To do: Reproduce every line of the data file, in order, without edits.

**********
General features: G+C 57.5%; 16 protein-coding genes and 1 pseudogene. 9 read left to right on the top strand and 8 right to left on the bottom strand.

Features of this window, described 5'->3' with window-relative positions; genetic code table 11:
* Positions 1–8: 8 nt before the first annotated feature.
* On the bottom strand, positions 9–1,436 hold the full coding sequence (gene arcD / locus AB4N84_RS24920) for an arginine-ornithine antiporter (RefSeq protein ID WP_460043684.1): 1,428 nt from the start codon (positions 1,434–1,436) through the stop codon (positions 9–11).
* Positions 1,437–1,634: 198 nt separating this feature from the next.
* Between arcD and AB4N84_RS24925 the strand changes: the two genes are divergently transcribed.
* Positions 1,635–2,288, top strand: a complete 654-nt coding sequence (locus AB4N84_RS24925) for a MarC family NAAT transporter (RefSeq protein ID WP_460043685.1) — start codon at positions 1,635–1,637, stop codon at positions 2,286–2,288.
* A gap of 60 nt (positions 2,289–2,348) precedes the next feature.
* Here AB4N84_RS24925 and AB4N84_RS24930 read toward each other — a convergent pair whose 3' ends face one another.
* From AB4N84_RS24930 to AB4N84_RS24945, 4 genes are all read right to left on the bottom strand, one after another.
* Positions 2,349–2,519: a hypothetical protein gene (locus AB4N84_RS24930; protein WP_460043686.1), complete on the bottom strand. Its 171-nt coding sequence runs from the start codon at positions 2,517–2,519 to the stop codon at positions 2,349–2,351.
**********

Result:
General features: G+C 57.5%; 16 protein-coding genes and 1 pseudogene. 9 read left to right on the top strand and 8 right to left on the bottom strand.

Features of this window, described 5'->3' with window-relative positions; genetic code table 11:
* Positions 1–8: 8 nt before the first annotated feature.
* On the bottom strand, positions 9–1,436 hold the full coding sequence (gene arcD / locus AB4N84_RS24920) for an arginine-ornithine antiporter (RefSeq protein ID WP_460043684.1): 1,428 nt from the start codon (positions 1,434–1,436) through the stop codon (positions 9–11).
* Positions 1,437–1,634: 198 nt separating this feature from the next.
* Between arcD and AB4N84_RS24925 the strand changes: the two genes are divergently transcribed.
* Positions 1,635–2,288, top strand: a complete 654-nt coding sequence (locus AB4N84_RS24925) for a MarC family NAAT transporter (RefSeq protein ID WP_460043685.1) — start codon at positions 1,635–1,637, stop codon at positions 2,286–2,288.
* A gap of 60 nt (positions 2,289–2,348) precedes the next feature.
* Here AB4N84_RS24925 and AB4N84_RS24930 read toward each other — a convergent pair whose 3' ends face one another.
* From AB4N84_RS24930 to AB4N84_RS24945, 4 genes are all read right to left on the bottom strand, one after another.
* Positions 2,349–2,519: a hypothetical protein gene (locus AB4N84_RS24930; protein WP_460043686.1), complete on the bottom strand. Its 171-nt coding sequence runs from the start codon at positions 2,517–2,519 to the stop codon at positions 2,349–2,351.